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The Literature of Vermin
World Rat Day

The Literature of Vermin
  • Arabian Nights : Vol. 9 Volume Vol. 9 (by )
  • Fairy Tales from Hans Andersen (by )
  • The Pied Piper of Hamelin (by )
  • Peter Rabbit 
  • 1984 (by )
  • A Collection of Lovecraft (by )
  • Fables of Aesop (by )
  • The nursery rhymes of England (by )
  • The Wind in the Willows (by )
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April 4 is World Rat Day. The very thought of celebrating vermin detested the world over makes one shiver with loathing. 
Rodents, carriers of the Black Plague and other diseases, occupy a prominent place in literature, from Templeton in E. B. White’s contemporary classics Charlotte’s Web and the title character of  Stuart Little to Newbery Medal winners in the brave mice in Kate DeCamillo’s The Tale of Despereaux and Mrs. Frisby and the Rats of NIMH. We can add Brian Jacques’ 22-book series Redwall. Rats and mice join Richard Adam’s rabbits in Watership Down and Beatrix Potter’s naughty Peter Rabbit.

These 20th and 21st century rodents join a long and illustrious tradition of rodents in literature, from ancient Aesop’s Fables (The Frog and the Mouse and The Lion and the Mouse) to folklore and mythology (volumes 3 and 9 of John Payne’s 1001 Arabian Nights and Hans Christian Anderson’s Thumbelina), nursery rhymes (Hickory Dickory Dock and This Is the House that Jack Built) to comics (Over the Hedge, Sonic the Hedgehog, and Pearls before Swine), and plays, film, and television (The Nutcracker, Gordon the Gopher, The Secret of NIMH, and The Muppet Show).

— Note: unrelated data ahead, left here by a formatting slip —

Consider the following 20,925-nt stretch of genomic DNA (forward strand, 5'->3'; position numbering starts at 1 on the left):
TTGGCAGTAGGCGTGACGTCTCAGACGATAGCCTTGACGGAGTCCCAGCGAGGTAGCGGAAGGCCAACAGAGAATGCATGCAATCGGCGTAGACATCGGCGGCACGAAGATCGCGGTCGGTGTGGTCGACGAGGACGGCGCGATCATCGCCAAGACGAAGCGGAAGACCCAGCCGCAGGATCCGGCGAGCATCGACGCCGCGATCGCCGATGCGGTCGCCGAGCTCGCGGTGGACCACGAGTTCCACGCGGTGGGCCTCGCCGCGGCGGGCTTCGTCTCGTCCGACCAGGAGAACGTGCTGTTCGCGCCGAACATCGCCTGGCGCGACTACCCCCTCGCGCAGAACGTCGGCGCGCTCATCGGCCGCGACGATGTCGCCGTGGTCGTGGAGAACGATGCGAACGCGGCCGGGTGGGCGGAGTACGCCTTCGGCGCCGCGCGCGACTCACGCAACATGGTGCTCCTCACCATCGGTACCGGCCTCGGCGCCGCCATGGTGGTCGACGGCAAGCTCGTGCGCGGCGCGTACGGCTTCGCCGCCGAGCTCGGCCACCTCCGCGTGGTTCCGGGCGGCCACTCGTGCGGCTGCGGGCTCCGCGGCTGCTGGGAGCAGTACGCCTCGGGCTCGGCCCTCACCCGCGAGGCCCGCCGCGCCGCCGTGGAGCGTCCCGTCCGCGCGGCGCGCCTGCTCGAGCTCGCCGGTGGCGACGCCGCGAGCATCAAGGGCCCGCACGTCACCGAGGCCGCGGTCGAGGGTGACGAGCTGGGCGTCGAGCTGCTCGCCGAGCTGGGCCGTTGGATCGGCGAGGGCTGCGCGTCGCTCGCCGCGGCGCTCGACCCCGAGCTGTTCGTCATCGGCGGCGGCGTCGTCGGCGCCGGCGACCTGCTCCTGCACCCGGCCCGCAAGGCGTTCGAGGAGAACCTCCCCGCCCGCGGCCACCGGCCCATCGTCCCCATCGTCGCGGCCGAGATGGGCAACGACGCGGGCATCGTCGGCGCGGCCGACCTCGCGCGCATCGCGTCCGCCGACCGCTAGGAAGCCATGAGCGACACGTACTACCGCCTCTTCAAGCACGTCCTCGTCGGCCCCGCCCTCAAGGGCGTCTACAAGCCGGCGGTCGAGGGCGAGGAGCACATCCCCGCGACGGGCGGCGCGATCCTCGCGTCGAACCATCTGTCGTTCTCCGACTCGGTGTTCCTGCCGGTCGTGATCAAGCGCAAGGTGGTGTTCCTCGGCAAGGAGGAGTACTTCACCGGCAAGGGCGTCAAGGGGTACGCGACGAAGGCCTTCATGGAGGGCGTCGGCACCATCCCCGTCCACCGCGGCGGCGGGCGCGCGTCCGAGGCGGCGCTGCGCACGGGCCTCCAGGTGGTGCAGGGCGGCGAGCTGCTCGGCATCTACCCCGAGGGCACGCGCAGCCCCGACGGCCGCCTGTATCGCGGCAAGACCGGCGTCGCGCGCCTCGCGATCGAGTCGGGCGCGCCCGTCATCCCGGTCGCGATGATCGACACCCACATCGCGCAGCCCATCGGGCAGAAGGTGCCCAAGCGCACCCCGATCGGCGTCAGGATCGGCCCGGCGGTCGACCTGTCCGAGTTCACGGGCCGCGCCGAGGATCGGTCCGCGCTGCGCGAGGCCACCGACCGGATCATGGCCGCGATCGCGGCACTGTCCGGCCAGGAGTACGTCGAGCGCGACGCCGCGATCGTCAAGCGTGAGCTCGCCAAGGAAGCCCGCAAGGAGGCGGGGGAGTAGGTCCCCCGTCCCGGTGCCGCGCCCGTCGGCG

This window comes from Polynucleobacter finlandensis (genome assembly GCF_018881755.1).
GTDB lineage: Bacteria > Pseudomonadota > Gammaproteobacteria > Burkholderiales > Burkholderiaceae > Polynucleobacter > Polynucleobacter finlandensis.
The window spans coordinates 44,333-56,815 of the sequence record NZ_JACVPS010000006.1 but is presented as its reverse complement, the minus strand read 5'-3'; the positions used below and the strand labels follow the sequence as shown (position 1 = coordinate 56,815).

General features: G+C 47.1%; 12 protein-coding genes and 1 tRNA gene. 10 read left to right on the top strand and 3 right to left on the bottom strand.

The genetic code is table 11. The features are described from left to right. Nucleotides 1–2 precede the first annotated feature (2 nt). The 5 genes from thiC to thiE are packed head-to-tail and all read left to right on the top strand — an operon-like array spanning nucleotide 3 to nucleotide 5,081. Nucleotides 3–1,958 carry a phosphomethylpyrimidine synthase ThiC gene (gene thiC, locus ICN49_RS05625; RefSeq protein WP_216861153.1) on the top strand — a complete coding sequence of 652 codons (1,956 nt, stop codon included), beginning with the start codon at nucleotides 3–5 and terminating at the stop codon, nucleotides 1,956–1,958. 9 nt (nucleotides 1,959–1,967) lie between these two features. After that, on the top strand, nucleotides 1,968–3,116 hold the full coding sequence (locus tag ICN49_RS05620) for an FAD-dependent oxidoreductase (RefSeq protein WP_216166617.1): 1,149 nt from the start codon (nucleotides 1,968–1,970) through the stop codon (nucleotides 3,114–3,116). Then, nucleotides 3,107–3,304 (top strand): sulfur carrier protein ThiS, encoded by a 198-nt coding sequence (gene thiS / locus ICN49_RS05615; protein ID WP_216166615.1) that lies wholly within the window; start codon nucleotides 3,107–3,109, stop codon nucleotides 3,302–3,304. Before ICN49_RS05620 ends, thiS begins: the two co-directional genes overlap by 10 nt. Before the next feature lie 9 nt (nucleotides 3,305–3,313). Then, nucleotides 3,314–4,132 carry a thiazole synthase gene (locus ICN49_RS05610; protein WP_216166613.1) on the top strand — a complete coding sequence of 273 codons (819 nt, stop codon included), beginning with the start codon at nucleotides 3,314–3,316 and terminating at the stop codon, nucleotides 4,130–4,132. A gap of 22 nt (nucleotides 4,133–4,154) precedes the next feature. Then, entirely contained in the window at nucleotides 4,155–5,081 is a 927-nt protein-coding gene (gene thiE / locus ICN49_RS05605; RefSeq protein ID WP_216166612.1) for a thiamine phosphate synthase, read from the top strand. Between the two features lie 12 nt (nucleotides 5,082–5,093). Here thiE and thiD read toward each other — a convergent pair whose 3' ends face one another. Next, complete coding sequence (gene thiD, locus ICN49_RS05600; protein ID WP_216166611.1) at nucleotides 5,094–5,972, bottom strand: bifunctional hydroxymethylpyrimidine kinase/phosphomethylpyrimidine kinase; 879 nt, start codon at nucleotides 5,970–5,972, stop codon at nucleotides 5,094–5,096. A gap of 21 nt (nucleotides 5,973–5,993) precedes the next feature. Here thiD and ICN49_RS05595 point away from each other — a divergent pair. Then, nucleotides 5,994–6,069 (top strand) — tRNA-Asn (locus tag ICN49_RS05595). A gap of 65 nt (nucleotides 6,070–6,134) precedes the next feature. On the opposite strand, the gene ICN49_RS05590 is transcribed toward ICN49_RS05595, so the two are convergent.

The Guardian lists “Ten of the Best Rats in Literature,” of which several titles were written by literary greats: Beatrix Potter (The Tale of Samuel Whiskers), Sir Arthur Conan Doyle (The Adventure of the Sussex Vampire), H. P. Lovecraft, and James Herbert (The Rats). The following from that list can be obtained from the World Public Library:

Contemporary certainly authors don’t neglect verminous characters. While many of today’s readers might not recognize Aesop’s fables or Beatrix Potter’s gentle tales, they’re likely to have at least heard of Bunnicula by Deborah and James Howe and Beverly Cleary’s The Mouse and the Motorcycle and can be entertained by the dark and subversive The Amazing Maurice and His Educated Rodents by Terry Pratchett.

Underscoring the idea that rats and mice don’t harbor evil, rodents occupy a prominent place in Eastern astrology. The first year in the Chinese zodiac cycle is the Year of the Rat. Those born under this sign are characterized as frugal and industrious people who work toward power, success, and pride. They’re considered energetic and observant problem solvers with good judgment. Social poise, charm, and wit add to the rat’s character traits.

While the idea of rats and mice in your house might make you squeamish, you can’t go wrong with infesting your literature with vermin.

By Karen Smith

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